ance with the known command of Another set of texts, introduced by God; not acting according to his the Bishop of Lincoln with consi- decree or appointment, whether se. derable confidence, respects the sup- cret or revealed. Certainly men, in posed incompatibility of decrees with disobeying the command of God, commands, and exhortations to duty, fulfil his appointments, and often with conditions, and voluntary actions. accomplish his predictions. “ Did His lordship instances, in the case decrees," observes Mr. Scott, “even both of the Jews and Gentiles, who when revealed, warrant the conduct were called upon to believe and of those, who break God's commandobey the Gospel; and his argument ments, in fulfilling them, the acis this: “ If God had decreed that cursed slave trade might have found the Jews" (mentioned in the 6th of a better justification from prophecy, St. Johu) “ should not believe, it than it ever had in the British senate could not have been said, that it from its most able, eloquent, and was his work that they should;" zealous advocates." and that if those who are mentioned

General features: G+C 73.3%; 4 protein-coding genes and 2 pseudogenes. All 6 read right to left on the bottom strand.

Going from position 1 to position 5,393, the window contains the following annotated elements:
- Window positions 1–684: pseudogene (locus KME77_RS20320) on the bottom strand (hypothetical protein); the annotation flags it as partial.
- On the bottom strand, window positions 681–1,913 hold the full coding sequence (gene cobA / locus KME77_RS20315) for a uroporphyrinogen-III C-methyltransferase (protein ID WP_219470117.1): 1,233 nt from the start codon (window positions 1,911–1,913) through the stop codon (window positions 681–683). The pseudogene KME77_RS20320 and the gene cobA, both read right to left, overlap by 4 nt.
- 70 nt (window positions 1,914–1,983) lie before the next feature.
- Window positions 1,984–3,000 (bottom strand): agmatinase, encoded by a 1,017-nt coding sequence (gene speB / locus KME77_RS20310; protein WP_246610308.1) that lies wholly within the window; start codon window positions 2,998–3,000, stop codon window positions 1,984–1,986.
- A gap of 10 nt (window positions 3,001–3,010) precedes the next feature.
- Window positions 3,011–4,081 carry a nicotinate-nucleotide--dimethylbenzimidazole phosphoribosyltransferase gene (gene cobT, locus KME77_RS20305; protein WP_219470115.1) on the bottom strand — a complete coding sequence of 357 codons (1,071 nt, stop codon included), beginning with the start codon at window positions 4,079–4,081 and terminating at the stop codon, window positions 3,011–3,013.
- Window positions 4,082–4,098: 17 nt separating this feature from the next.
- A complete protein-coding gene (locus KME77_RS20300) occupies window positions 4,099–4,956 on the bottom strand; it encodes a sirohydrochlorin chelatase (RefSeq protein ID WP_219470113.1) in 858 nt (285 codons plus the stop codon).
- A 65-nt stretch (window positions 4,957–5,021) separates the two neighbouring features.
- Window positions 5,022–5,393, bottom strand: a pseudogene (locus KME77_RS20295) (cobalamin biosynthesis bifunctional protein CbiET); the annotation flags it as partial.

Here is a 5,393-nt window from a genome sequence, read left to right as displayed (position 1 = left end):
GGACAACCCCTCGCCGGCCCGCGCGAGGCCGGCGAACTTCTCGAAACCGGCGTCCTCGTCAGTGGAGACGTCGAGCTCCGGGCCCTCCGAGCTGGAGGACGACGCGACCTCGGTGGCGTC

See John vi. 64; and x 26.

"If any event ever was absolutely rejection of the Gospel by the Jews decreed, and most expressly pre- was their own voluntary act, and not dicted, the crucifixion of Christ in consequence of any decree of was that event: yet that did not God;” Mr. Scott replies, that it was at all excuse any of the parties con- undoubtedly so; and so was the act cerned in it."